TIC chromatogram of LS142 sample after transesterification and GC-MS analysis. Peak 1 = cadinene; 2 = cinnamic acid ME; 3 = vanillin methyl ether (veratric aldehyde); 4 = patchoulol; 5 = veratric acid ME; 6 = methylmethoxy cinnamate; 7 = palmitic acid ME; 8 = oleic acid ME; 9 = stearic acid ME; 10 = dehydroabietic acid ME; 11 = junicedric acid ME

Methyl esters of phenol-carboxylic acids (benzoic and cinnamic acid (peak 2) and their derivatives identified can be interpreted as constituents of many species of the plant kingdom (plants, dried fruit). Moreover, patchoulol (peak 4) was detected. As reported in literature, it is one of the main compounds of patchouli essential oil (Verma et al. 2019; Kusuma and Mahfud 2017). Also in this case, fatty acids, such as palmitic, oleic and stearic acids ME (peaks 7, 8, 9 respectively), were detected; in all probability, they have the function of carriers. Dehydroabietic acid methyl ester was also identified (peak 10). As reported above, it is a fresh resin constituent and in ancient resins, it can be present as a degradation product of abietadienic acids, easily degradable due to a conjugated double bond (Mills and White 1994).

Uses and provenance of the studied drugs

This section presents a summary table that affects some of the samples studied and the connection between the composition of the drug and the names reported on the jars.

In general, it can be said that many resins and oleoresins have antiseptic, anti-inflammatory and antibacterial properties and are used in cosmetics or as perfumes or in incense (Mackonochie and Heinrich 2019).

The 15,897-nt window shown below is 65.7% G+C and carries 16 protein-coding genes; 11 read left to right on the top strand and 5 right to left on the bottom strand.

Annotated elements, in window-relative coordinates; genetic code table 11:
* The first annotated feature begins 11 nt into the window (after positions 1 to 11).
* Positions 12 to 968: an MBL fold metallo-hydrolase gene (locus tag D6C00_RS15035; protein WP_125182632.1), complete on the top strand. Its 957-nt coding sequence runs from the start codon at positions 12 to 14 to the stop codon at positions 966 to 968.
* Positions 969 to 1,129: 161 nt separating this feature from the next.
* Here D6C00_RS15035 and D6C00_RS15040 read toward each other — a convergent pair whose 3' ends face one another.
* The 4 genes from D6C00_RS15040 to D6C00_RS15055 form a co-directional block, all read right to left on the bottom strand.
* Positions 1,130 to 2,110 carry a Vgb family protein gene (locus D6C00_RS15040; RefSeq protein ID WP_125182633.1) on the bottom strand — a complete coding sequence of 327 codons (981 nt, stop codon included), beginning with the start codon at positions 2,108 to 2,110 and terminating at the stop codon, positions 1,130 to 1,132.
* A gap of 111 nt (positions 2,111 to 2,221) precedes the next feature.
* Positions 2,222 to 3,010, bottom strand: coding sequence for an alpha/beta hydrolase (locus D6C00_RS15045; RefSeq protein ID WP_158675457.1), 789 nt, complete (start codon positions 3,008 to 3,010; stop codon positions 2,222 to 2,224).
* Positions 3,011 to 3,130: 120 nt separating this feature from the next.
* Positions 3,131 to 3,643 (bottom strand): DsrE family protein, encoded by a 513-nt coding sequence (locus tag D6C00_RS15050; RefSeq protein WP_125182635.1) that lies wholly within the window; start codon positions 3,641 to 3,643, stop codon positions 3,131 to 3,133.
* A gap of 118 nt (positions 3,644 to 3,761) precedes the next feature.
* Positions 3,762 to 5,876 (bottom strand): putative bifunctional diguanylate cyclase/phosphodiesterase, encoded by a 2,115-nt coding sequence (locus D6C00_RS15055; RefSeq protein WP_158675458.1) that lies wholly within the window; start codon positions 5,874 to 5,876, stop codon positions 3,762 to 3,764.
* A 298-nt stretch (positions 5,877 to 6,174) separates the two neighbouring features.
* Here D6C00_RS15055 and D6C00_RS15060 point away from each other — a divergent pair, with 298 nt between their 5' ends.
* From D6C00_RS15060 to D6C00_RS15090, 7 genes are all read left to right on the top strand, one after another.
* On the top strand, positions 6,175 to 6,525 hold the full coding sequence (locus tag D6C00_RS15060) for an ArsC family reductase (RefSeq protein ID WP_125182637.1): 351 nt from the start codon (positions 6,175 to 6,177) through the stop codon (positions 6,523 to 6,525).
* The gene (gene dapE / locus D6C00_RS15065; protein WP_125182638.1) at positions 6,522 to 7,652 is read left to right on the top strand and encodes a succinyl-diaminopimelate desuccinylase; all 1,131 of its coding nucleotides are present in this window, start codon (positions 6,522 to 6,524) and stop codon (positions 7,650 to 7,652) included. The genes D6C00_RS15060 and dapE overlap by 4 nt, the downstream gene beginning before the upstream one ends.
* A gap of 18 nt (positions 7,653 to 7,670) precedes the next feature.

Conclusions and further perspectives

The chemical investigation by GC-MS has successfully identified the organic materials preserved in selected historical remedies and pharmaceutical formulations from the Spezieria di Santa Maria della Scala in Rome. They resulted to be complex mixtures containing several vegetal resins, balsams and fatty acids.

Natural resins have been used as ointments with anti-inflammatory, antiseptic and antibacterial properties. These historical drugs were used in cosmetics, perfumes and incenses. Many of them were exudates of plants imported and it is assumed that they could have been used in a mixture according to ancient recipes. The phenol-carboxylic acids identified (benzoic and cinnamic acid and their derivatives) can be interpreted as constituents of many species of the plant kingdom (plants, dried fruit). The presence of some fatty acids (e.g. lauric acid, capric acid, palmitic acid, oleic acid, stearic acid) may be explained by the use of oils as carriers to take the remedy and/or to reduce the viscosity of the conditioner and as a base for mixing more “exotic” ingredients.